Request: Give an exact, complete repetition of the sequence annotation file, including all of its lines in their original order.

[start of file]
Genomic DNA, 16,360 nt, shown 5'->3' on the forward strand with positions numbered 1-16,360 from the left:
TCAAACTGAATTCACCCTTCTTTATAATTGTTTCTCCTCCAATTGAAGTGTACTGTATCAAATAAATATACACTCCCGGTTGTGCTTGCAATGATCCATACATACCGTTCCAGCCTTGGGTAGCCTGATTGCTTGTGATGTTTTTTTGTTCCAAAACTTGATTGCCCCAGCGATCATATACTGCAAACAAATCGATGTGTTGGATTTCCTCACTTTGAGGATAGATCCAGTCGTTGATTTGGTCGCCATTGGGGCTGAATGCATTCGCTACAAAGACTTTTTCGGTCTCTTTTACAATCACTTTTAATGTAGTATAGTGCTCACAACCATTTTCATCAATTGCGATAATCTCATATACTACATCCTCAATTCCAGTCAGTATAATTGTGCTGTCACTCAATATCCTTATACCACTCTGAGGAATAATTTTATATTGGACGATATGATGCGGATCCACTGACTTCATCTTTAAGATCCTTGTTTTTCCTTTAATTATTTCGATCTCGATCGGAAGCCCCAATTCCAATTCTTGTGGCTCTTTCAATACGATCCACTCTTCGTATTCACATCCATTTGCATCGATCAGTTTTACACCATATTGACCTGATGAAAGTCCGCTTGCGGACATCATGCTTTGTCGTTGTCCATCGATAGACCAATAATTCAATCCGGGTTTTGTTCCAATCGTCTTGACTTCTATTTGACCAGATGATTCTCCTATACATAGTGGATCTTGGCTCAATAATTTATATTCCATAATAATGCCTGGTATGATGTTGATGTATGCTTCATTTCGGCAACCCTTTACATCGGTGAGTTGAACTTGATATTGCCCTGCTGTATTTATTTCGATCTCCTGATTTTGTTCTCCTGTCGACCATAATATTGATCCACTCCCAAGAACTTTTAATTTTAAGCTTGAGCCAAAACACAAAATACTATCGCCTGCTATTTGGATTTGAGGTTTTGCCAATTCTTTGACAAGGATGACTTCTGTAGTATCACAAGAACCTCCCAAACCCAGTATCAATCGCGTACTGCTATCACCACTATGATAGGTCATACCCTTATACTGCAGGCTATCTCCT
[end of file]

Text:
Genomic DNA, 16,360 nt, shown 5'->3' on the forward strand with positions numbered 1-16,360 from the left:
TCAAACTGAATTCACCCTTCTTTATAATTGTTTCTCCTCCAATTGAAGTGTACTGTATCAAATAAATATACACTCCCGGTTGTGCTTGCAATGATCCATACATACCGTTCCAGCCTTGGGTAGCCTGATTGCTTGTGATGTTTTTTTGTTCCAAAACTTGATTGCCCCAGCGATCATATACTGCAAACAAATCGATGTGTTGGATTTCCTCACTTTGAGGATAGATCCAGTCGTTGATTTGGTCGCCATTGGGGCTGAATGCATTCGCTACAAAGACTTTTTCGGTCTCTTTTACAATCACTTTTAATGTAGTATAGTGCTCACAACCATTTTCATCAATTGCGATAATCTCATATACTACATCCTCAATTCCAGTCAGTATAATTGTGCTGTCACTCAATATCCTTATACCACTCTGAGGAATAATTTTATATTGGACGATATGATGCGGATCCACTGACTTCATCTTTAAGATCCTTGTTTTTCCTTTAATTATTTCGATCTCGATCGGAAGCCCCAATTCCAATTCTTGTGGCTCTTTCAATACGATCCACTCTTCGTATTCACATCCATTTGCATCGATCAGTTTTACACCATATTGACCTGATGAAAGTCCGCTTGCGGACATCATGCTTTGTCGTTGTCCATCGATAGACCAATAATTCAATCCGGGTTTTGTTCCAATCGTCTTGACTTCTATTTGACCAGATGATTCTCCTATACATAGTGGATCTTGGCTCAATAATTTATATTCCATAATAATGCCTGGTATGATGTTGATGTATGCTTCATTTCGGCAACCCTTTACATCGGTGAGTTGAACTTGATATTGCCCTGCTGTATTTATTTCGATCTCCTGATTTTGTTCTCCTGTCGACCATAATATTGATCCACTCCCAAGAACTTTTAATTTTAAGCTTGAGCCAAAACACAAAATACTATCGCCTGCTATTTGGATTTGAGGTTTTGCCAATTCTTTGACAAGGATGACTTCTGTAGTATCACAAGAACCTCCCAAACCCAGTATCAATCGCGTACTGCTATCACCACTATGATAGGTCATACCCTTATACTGCAGGCTATCTCCT